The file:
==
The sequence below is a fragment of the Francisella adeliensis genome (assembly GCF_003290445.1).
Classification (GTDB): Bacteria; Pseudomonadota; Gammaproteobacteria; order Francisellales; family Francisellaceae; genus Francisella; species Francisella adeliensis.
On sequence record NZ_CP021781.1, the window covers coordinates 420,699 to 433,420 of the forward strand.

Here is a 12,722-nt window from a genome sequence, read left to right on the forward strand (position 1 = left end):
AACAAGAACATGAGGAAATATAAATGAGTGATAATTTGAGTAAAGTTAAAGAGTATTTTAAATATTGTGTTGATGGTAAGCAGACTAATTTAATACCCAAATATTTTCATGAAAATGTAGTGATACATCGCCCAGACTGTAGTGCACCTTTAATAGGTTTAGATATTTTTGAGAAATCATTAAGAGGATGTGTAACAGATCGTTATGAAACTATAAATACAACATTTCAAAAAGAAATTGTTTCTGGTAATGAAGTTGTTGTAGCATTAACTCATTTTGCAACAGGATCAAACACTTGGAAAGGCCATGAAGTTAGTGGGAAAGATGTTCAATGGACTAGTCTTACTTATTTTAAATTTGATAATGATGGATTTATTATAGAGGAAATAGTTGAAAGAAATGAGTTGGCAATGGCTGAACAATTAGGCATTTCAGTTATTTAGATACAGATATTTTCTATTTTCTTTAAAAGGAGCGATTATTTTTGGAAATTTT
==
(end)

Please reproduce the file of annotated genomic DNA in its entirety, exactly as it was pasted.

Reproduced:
The sequence below is a fragment of the Francisella adeliensis genome (assembly GCF_003290445.1).
Classification (GTDB): Bacteria; Pseudomonadota; Gammaproteobacteria; order Francisellales; family Francisellaceae; genus Francisella; species Francisella adeliensis.
On sequence record NZ_CP021781.1, the window covers coordinates 420,699 to 433,420 of the forward strand.

Here is a 12,722-nt window from a genome sequence, read left to right on the forward strand (position 1 = left end):
AACAAGAACATGAGGAAATATAAATGAGTGATAATTTGAGTAAAGTTAAAGAGTATTTTAAATATTGTGTTGATGGTAAGCAGACTAATTTAATACCCAAATATTTTCATGAAAATGTAGTGATACATCGCCCAGACTGTAGTGCACCTTTAATAGGTTTAGATATTTTTGAGAAATCATTAAGAGGATGTGTAACAGATCGTTATGAAACTATAAATACAACATTTCAAAAAGAAATTGTTTCTGGTAATGAAGTTGTTGTAGCATTAACTCATTTTGCAACAGGATCAAACACTTGGAAAGGCCATGAAGTTAGTGGGAAAGATGTTCAATGGACTAGTCTTACTTATTTTAAATTTGATAATGATGGATTTATTATAGAGGAAATAGTTGAAAGAAATGAGTTGGCAATGGCTGAACAATTAGGCATTTCAGTTATTTAGATACAGATATTTTCTATTTTCTTTAAAAGGAGCGATTATTTTTGGAAATTTT